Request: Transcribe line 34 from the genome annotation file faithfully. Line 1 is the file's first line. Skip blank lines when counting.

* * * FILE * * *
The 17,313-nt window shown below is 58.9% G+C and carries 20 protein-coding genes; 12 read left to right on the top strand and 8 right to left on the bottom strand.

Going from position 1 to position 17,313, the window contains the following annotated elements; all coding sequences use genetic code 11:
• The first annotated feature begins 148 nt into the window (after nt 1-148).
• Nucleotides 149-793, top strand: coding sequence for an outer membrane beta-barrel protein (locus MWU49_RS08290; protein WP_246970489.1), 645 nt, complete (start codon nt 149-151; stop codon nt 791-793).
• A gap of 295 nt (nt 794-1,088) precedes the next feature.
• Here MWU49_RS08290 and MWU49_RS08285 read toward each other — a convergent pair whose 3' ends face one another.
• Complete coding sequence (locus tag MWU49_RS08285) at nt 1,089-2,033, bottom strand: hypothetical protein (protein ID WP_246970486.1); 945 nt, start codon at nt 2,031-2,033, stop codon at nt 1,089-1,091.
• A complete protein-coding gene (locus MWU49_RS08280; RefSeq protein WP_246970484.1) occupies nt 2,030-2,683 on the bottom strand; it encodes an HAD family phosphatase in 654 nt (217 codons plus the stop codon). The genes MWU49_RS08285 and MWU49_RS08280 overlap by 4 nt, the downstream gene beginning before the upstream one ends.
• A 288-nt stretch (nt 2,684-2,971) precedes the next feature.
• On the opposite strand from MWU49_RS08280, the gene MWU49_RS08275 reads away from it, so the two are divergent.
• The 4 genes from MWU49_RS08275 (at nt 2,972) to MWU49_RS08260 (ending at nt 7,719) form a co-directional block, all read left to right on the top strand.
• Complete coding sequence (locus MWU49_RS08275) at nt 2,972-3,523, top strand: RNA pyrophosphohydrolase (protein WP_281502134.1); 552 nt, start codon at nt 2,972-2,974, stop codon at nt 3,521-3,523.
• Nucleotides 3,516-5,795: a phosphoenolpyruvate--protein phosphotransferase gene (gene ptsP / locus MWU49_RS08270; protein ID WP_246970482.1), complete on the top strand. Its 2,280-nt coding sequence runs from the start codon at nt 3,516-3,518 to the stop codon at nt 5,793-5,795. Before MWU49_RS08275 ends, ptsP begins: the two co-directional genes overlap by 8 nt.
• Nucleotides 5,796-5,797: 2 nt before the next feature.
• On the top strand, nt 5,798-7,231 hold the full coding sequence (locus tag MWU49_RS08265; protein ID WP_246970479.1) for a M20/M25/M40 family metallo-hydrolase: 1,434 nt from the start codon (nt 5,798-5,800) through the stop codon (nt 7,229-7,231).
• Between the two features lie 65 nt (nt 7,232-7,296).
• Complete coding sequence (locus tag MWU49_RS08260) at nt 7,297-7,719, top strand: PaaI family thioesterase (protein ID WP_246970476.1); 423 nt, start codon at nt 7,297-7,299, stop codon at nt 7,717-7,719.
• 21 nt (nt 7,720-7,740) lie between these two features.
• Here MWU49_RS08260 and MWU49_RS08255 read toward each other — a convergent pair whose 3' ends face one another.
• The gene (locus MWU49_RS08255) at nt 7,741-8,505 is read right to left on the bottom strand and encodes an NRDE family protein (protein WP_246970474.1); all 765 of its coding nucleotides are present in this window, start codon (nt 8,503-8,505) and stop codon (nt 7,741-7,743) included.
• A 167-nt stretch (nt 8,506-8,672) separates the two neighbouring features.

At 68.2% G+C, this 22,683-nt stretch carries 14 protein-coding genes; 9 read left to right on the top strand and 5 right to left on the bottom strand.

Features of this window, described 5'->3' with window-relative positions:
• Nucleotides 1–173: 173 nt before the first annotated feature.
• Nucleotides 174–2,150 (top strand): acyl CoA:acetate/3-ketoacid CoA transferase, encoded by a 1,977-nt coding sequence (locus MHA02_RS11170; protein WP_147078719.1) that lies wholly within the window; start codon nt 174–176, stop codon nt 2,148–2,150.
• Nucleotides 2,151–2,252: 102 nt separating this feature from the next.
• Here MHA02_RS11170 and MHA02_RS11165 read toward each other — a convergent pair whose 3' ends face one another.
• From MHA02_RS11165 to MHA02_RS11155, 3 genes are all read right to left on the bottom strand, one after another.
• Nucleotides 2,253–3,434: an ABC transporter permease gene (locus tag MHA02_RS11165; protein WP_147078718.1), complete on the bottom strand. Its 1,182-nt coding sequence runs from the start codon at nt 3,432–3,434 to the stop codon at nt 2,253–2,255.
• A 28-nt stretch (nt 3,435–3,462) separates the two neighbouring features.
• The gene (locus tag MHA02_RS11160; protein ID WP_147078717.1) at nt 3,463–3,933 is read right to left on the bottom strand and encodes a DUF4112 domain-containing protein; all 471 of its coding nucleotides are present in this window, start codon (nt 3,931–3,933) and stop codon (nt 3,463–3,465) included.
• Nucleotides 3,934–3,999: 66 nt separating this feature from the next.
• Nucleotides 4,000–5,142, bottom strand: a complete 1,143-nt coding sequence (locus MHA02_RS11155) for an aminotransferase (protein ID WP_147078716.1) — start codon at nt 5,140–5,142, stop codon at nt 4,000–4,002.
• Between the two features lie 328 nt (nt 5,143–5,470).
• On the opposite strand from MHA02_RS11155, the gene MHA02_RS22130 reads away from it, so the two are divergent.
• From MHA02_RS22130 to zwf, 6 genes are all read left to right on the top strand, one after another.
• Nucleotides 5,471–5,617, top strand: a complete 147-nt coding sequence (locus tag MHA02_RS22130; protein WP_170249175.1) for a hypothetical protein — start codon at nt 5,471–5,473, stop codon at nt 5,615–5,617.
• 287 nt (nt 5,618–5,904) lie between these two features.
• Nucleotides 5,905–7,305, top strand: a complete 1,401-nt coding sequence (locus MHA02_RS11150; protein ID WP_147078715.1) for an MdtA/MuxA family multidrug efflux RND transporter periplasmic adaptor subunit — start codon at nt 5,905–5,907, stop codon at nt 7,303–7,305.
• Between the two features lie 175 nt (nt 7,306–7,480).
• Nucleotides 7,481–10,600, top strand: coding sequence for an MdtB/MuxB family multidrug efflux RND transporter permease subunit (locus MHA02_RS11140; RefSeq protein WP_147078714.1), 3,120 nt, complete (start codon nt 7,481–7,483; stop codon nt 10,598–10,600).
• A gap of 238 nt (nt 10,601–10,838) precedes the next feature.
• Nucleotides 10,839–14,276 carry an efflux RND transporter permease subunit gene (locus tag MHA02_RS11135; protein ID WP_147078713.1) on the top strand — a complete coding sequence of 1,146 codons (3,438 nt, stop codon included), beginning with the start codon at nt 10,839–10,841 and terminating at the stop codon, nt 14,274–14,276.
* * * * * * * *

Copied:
• Between the two features lie 328 nt (nt 5,143–5,470).